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0296 Ancient Khotan : vol.1
Ancient Khotan : vol.1 / Page 296 (Grayscale High Resolution Image)

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doi: 10.20676/00000182
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[Chap. IX


Before proceeding to a detailed account of the excavations carried on by me at the site

of Dandân-Uiliq, and the archaeological finds yielded by them, it will be useful to describe in Condition of broad outlines the characteristic features of the area which contains the ruins. With the

drift-sand. exception of occasional narrow patches already mentioned, where the hard loess soil lies exposed, the whole of it is covered by low dunes of the usual semi-lunar shape ranged in close succession. In accordance with the prevailing winds, their crest was found generally facing with its concave side to the south or south-east. The drift-' sand ' of the dunes differs in no way in appearance from the fine sand that filled the structures excavated. Of the specimens brought back from the latter, Prof. Lbczy's microscopical examination has shown that their constitution is identical with that of the riverine loess found in the various layers of Yôtkan. Hence the conclusion seems justified that the dunes of Dandân-Uiliq, like those at Rawak, Ak-sipil, and elsewhere near the edges of the Khotan oasis, owe their origin to accumulation of finer river deposits carried away by the winds or else to identical materials collected by the winds from eroded loess beds.

Within the limits of the area where pottery débris occurs on any bare patches of loess (marked by a dotted line in Plate XXIV) the height of individual dunes above the original level did not seem anywhere to exceed io feet. But beyond those limits to the north the average elevation of the dunes increased up to about 20 feet, and the small depressions between them invariably showed deep sand at their bottom. Two miles to the north lay the great ridge of drift-sand I had passed on approaching the site, with its broad swelling crest reaching an apparent elevation of about so feet above the ground to the south. Two similar great Dawâns were seen rising to the east and north-west of the ruined area, high enough to hide completely any ancient buildings that might have existed there. But their slopes did not approach the area nearer than about half a mile, and as the intervening ground showed no traces of ruins there is nothing to suggest that those heavy masses of sand cover ancient remains.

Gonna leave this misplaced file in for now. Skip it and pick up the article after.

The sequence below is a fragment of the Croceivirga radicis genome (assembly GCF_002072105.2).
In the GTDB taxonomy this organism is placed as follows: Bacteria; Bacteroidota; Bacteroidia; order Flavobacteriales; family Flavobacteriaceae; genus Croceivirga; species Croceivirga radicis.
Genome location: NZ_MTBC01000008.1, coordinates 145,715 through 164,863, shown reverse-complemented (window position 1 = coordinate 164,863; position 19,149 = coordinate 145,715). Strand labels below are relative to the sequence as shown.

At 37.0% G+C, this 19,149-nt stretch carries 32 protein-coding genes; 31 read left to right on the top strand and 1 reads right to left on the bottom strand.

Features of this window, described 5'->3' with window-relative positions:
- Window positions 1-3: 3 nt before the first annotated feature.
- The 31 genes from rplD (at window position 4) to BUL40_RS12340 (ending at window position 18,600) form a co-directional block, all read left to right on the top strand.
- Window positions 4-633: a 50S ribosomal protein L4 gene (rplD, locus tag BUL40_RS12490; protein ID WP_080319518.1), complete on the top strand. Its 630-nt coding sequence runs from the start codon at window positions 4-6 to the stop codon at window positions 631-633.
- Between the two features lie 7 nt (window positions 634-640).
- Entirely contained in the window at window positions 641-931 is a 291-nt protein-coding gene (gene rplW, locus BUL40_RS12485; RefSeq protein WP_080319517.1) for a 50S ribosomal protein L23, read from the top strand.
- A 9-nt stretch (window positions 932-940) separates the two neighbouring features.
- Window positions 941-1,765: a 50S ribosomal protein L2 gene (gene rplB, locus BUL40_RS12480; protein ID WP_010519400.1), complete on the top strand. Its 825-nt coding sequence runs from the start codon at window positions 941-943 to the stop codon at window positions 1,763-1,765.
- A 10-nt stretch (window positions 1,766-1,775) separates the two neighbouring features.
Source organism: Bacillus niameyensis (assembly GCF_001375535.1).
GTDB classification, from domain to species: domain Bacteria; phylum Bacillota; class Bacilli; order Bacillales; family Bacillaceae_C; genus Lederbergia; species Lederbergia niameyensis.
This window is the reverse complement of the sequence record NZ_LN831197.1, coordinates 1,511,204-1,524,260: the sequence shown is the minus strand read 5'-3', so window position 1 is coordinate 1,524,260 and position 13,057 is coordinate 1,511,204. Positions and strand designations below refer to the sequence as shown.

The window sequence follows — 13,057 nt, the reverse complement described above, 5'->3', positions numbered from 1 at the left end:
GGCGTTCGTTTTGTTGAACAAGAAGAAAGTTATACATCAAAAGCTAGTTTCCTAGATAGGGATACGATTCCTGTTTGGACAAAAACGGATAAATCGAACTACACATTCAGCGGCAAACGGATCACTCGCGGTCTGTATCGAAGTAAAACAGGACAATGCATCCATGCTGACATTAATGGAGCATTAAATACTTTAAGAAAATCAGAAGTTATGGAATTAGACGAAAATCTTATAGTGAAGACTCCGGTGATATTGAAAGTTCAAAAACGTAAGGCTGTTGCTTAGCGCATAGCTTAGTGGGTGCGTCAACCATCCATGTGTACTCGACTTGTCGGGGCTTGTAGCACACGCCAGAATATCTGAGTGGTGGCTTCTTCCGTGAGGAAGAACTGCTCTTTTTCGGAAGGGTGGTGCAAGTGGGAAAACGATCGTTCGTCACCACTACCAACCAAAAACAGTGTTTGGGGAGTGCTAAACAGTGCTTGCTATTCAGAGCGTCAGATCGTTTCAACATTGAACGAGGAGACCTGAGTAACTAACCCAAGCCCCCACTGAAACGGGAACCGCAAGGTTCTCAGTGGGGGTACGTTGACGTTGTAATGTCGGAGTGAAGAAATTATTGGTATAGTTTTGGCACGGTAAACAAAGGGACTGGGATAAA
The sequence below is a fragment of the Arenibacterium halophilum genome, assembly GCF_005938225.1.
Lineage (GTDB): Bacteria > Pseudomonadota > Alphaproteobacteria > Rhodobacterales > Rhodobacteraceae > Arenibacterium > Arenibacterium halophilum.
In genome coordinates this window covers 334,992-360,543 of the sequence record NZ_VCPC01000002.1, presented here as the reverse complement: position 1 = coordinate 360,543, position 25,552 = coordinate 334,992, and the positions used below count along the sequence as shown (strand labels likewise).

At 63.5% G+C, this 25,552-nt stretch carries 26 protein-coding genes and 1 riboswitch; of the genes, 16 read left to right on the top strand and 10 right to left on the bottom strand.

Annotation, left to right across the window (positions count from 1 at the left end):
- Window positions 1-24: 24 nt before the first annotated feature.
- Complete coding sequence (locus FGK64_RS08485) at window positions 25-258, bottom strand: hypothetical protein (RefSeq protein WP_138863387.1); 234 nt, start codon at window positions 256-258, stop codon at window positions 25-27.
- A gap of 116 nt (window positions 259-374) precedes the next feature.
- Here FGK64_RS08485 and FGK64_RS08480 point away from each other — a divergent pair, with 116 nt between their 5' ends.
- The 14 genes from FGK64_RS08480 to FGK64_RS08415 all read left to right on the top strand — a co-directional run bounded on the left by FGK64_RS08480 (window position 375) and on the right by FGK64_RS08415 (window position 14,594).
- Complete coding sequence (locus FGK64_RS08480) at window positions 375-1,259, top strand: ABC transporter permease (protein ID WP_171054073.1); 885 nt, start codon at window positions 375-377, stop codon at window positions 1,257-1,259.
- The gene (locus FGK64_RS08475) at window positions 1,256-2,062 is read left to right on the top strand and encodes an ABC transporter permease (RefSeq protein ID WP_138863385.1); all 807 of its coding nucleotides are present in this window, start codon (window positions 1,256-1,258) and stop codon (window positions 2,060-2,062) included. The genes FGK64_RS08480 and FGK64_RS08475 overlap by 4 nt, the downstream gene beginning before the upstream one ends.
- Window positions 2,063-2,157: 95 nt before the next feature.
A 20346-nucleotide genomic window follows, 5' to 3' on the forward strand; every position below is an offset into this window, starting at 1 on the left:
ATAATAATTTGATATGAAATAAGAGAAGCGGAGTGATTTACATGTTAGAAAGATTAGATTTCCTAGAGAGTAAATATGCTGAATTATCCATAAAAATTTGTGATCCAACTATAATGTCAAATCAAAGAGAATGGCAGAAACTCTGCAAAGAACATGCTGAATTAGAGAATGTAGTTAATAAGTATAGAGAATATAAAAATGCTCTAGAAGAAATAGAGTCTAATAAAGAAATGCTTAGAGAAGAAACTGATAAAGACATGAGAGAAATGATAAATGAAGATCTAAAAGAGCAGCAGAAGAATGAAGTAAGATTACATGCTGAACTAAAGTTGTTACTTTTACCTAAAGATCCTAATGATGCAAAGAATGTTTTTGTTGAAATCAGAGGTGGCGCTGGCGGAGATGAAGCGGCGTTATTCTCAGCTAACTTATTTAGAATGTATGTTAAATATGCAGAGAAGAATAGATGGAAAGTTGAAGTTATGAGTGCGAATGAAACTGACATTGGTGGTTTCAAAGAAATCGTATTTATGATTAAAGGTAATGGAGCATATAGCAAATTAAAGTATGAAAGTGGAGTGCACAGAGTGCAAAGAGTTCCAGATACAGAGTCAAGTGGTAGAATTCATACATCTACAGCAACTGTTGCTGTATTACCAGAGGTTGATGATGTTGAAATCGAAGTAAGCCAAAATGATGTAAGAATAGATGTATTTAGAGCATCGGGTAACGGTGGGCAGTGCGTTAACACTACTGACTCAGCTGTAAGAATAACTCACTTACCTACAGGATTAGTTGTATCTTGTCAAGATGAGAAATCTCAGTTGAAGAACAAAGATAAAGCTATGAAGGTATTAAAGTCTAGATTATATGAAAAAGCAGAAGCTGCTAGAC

Within the area anciently occupied only one prominent physical feature attracted attention, a clearly marked depression stretching in the direction south-east to north-west to near the spot where our well was dug in a basin-like hollow. The width of this depression varied from about 5o to 8o yards and more, and its depth from io to 20 feet. Its banks steeply cut into the loess soil, together with the curving course, curiously suggested a river bed. Yet a closer examination of the banks, especially those towards the west, showed at once that the force which had excavated this depression could only be wind erosion. That this potent agency was still actually at work could be seen where the great trench passes close to the group of ancient dwellings marked D. v and D. ix. Here progressive erosion had undermined the timber foundations of structures adjoining the bank, and large fragments of wood which had evidently become detached quite recently, together with other débris, were strewing the steep slope. I had subsequently frequent occasion to observe exactly the same process in its progressive stages of destruction near the ruined buildings of the Niya Site, where the surrounding ground had been gradually cut away to i 5 feet and more below the original level as indicated by the ruins'.

Wind-eroded depression.

1 I am inclined to believe that the depression above briefly described, and also marked in the plan, is closely related in character and origin to the large wind-cut trenches, often developed into regular parallel valleys, which Prof. E. de Cholnoky has observed in certain sandy areas of the Hungarian plains. See his paper ` On the laws of drift-sand

movement ' in the Journal of the Hungarian Geological Institute, 1902 (transl. in Földtani közlöny, xxxii, pp. 138 sqq.), where the great geological importance of this phenomenon for the explanation of surface formations appears to have been recognized for the first time.